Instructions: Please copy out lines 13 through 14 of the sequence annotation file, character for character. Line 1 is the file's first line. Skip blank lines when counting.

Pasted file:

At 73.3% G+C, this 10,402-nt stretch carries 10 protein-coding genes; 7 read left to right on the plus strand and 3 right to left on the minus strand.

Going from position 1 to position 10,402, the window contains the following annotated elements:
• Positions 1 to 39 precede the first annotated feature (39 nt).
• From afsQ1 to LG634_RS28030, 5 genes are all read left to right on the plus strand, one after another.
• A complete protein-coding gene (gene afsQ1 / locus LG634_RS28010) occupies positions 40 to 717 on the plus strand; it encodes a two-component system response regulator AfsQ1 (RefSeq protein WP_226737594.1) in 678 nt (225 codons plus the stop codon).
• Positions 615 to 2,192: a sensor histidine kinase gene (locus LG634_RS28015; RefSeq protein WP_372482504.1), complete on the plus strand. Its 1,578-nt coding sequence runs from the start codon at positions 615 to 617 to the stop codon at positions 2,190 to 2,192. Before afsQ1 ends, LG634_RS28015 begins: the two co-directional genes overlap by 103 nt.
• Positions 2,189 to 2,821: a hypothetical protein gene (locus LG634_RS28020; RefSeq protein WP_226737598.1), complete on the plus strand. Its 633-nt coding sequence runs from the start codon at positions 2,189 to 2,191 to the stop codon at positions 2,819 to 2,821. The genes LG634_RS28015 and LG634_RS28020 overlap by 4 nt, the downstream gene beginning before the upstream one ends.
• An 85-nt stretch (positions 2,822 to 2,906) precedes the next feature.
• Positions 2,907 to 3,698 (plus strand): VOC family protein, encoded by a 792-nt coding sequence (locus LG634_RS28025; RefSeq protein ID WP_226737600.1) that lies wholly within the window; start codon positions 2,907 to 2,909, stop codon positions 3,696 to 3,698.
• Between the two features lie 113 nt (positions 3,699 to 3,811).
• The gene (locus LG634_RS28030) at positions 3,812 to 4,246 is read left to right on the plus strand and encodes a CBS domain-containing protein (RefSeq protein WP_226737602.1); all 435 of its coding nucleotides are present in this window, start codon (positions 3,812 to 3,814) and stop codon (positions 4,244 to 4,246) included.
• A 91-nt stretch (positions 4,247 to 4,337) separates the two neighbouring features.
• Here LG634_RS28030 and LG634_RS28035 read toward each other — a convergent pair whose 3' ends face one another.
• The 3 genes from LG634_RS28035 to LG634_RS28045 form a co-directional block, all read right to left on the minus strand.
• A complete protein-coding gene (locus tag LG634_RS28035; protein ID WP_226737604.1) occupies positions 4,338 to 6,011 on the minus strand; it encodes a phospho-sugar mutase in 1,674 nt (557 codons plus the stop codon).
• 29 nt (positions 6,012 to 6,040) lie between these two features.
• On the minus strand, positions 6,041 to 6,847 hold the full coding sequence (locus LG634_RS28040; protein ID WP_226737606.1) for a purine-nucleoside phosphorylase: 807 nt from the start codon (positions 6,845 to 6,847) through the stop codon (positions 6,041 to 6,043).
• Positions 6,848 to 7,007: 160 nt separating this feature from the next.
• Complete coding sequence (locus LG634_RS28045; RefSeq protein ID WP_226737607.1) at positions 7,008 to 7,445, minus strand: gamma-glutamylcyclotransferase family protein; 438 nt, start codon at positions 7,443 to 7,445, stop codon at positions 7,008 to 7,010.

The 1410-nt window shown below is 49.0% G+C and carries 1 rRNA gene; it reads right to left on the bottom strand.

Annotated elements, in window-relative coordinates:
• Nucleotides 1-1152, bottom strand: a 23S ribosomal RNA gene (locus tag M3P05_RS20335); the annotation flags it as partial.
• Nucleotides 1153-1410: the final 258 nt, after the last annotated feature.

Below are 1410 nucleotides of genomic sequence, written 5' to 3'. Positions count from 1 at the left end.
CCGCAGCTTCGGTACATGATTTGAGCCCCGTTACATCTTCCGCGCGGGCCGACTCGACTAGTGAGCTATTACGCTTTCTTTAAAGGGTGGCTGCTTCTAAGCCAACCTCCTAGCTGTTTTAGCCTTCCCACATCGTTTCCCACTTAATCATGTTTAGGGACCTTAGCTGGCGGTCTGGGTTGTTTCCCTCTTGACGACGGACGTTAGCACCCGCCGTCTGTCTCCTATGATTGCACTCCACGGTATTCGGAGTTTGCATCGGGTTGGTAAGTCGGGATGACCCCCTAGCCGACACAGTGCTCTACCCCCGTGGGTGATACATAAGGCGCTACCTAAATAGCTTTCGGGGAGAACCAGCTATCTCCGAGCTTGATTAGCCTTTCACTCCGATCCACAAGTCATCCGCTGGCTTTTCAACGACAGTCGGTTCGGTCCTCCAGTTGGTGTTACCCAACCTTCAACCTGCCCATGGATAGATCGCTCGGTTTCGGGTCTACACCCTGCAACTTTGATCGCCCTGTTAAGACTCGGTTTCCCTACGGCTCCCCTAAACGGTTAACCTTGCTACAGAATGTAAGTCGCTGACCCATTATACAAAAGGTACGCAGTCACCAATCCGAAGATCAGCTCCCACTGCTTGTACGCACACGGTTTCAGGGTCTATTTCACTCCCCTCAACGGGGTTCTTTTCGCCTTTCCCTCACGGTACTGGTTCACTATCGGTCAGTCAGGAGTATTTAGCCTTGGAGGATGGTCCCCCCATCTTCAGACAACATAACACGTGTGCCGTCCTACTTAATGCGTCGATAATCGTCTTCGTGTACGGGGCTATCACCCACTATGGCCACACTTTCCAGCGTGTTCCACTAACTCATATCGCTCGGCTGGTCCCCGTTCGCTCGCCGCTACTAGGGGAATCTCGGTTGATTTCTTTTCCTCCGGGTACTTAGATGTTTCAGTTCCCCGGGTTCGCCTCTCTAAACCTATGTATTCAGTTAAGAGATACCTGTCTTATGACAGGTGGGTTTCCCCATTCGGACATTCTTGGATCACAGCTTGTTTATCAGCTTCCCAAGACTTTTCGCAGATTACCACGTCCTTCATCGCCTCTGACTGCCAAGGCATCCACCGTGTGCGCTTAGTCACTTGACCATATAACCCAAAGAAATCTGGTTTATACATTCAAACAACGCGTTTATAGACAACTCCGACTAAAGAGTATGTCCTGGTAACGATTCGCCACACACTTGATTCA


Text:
• Here LG634_RS28030 and LG634_RS28035 read toward each other — a convergent pair whose 3' ends face one another.
• The 3 genes from LG634_RS28035 to LG634_RS28045 form a co-directional block, all read right to left on the minus strand.